Radio journalist killed
Police say a radio journalist has been fatally shot by a motorcycle-riding gunman in the north. Cabanatuan police chief Eli Depra said no motive was known for the killing of Julius Cauzo early yesterday. His colleague at DWJJ radio station, Elena Quijano, said he had received death threats, but it was unclear why. Cauzo was the vice president of the provincial press club. The media watchdog Center for Media Freedom and Responsibility said that if his death were found to be work-related, he would be the fourth journalist killed in the country this year.
Linkin Park fan killed
A female fan of the US rock band Linkin Park has died from injuries after an advertising tower gave in to strong winds and collapsed ahead of a concert, officials said yesterday. “One person died in hospital,” Cape Town spokesman Wilfred Solomons-Johannes said. Twenty fans waiting were wounded and 12 of them required hospitalization after the scaffolding blew over in high winds on Wednesday outside the stadium. “We wish to express our deep sadness and concern for those injured and our heartfelt condolences to the family of the fan who died as a result of her injuries,” Linkin Park said in a statement on its Web site.
No case against dead man
A judge yesterday threw out an attempt to prosecute a dead South Korean fisherman, comparing the case to a Monty Python sketch, reports said. Trawler officers Soon Ill-hwang and Dae Jun-lee were accused in Christchurch District Court of illegally dumping dead fish at sea in a case brought by the Ministry for Primary Industries, the New Zealand Herald reported. However, shortly after charges were laid against him earlier this year, Soon was killed in a car crash. A solicitor representing the ministry reportedly told the court there were still valid reasons for the prosecution to go ahead — although judge Gary MacAskill rejected the argument as “absurd.” “It reminds me of Monty Python and his dead parrot,” Fairfax Media quoted the judge as saying. “I would have thought that the death of the accused is pretty fundamental,” he said, adding: “We can’t try dead people.” The case against Dae is proceeding.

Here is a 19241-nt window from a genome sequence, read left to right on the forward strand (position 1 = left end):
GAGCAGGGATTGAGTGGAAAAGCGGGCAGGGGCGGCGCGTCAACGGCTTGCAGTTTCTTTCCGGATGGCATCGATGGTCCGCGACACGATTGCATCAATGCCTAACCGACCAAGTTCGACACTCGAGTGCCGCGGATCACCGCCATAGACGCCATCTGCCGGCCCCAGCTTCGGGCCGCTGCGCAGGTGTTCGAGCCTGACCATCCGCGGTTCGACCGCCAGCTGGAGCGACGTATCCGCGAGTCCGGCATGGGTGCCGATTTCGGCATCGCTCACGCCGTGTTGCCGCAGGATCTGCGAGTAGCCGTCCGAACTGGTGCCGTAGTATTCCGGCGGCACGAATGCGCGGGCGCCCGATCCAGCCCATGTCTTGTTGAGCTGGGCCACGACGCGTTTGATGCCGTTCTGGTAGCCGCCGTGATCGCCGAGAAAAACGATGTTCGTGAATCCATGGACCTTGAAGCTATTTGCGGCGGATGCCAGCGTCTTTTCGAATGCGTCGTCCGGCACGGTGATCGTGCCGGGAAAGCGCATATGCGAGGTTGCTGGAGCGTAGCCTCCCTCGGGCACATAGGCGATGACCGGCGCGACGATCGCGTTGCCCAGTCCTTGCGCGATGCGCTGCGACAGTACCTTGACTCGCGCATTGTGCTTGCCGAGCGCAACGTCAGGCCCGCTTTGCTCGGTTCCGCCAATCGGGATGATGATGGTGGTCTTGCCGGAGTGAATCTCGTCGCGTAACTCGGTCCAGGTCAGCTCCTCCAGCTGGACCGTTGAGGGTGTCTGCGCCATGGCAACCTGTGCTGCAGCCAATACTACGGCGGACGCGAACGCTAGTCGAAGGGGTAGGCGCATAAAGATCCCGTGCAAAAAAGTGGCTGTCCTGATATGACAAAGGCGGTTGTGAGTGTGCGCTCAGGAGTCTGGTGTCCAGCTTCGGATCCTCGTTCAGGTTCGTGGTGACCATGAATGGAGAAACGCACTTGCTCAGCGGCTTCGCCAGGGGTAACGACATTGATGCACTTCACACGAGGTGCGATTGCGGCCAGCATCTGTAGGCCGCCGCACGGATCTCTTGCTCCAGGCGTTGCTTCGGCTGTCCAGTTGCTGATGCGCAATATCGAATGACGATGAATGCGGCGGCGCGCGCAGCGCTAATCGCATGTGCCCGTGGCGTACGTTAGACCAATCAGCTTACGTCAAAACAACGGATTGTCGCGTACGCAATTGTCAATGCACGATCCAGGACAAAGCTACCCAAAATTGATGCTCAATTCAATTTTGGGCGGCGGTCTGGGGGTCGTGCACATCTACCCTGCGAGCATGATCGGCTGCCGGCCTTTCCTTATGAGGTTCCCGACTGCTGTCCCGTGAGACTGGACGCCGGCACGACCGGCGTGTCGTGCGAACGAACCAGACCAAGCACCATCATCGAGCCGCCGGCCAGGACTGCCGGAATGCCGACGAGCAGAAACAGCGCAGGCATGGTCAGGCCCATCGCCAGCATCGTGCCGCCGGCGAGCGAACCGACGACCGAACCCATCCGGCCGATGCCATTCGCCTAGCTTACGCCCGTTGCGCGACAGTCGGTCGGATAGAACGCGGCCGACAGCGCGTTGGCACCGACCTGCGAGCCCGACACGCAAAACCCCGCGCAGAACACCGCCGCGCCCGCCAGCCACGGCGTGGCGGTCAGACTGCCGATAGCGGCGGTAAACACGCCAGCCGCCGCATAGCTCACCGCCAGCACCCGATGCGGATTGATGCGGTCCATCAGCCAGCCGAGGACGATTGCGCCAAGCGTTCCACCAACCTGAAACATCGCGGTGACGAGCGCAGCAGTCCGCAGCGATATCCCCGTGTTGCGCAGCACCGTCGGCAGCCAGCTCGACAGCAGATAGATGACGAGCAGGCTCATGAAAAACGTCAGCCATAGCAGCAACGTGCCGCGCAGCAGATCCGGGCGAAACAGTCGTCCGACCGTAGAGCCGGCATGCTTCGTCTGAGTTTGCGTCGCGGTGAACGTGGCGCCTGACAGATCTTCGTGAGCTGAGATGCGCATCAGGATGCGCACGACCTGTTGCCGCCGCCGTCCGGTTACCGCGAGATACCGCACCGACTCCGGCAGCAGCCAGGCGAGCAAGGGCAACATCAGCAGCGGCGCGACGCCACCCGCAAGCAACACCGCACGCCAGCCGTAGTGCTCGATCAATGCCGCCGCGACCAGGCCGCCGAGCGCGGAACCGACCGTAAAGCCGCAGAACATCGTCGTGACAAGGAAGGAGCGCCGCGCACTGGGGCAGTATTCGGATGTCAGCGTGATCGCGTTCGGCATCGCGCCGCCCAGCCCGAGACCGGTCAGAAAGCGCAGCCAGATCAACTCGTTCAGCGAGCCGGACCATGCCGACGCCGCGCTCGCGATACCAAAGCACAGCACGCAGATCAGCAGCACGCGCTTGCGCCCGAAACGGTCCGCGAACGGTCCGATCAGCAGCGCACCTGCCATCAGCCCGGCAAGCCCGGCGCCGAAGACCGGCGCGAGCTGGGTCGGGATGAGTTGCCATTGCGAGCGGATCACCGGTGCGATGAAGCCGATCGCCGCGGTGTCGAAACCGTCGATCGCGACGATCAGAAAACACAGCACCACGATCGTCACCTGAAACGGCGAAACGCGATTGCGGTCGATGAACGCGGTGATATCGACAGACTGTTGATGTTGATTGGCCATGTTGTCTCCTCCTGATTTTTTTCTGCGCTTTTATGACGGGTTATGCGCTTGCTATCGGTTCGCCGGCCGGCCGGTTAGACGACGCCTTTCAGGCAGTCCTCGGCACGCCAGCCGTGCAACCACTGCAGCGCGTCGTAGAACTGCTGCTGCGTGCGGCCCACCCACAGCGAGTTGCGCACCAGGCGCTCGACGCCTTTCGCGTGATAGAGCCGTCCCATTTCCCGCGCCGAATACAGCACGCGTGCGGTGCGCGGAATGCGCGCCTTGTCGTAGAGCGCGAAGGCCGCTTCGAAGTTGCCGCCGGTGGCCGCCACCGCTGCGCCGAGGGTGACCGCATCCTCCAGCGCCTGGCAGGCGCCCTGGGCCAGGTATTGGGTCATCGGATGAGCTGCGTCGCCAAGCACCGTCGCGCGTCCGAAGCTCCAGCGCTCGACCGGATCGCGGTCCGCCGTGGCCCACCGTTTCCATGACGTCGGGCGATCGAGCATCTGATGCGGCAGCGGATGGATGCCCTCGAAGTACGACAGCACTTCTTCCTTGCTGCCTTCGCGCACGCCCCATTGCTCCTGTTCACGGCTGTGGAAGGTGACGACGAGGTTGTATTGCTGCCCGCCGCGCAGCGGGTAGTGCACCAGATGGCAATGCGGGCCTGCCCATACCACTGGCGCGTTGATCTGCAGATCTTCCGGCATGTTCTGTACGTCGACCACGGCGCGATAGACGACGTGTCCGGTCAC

Tatoo ‘wizard’ held
A “sorcerer” tattooist has been arrested after several brawls involving his disciples who believed his body art made them invincible, police said on Tuesday. Boonyong Luangjumpol was held for possession of guns after officers raided his home following a spate of fights in the province of Kalasin, local police chief Major General Kanisorn Noinard said. “Police arrested the teenagers and asked them why they fought. They said they were tattooed because they believed it would make them invincible and wanted to test whether it works or not,” Kanisorn said. When asked if the fights had injured any of the followers, he said “every single one” was hurt.
Man sues church for lost leg
The case of the man whose leg had to be amputated after a 270kg crucifix fell on him will go to trial in January. Attorney Kevin Kitson says his client, David Jimenez, prayed to the crucifix outside St Patrick’s Church in New York State after his wife was diagnosed with cancer. When she recovered, he showed his thanks by volunteering to clean the cross. In May 2010, the crucifix fell on him, crushing his right leg. It was later amputated. He is suing the church for US$3 million.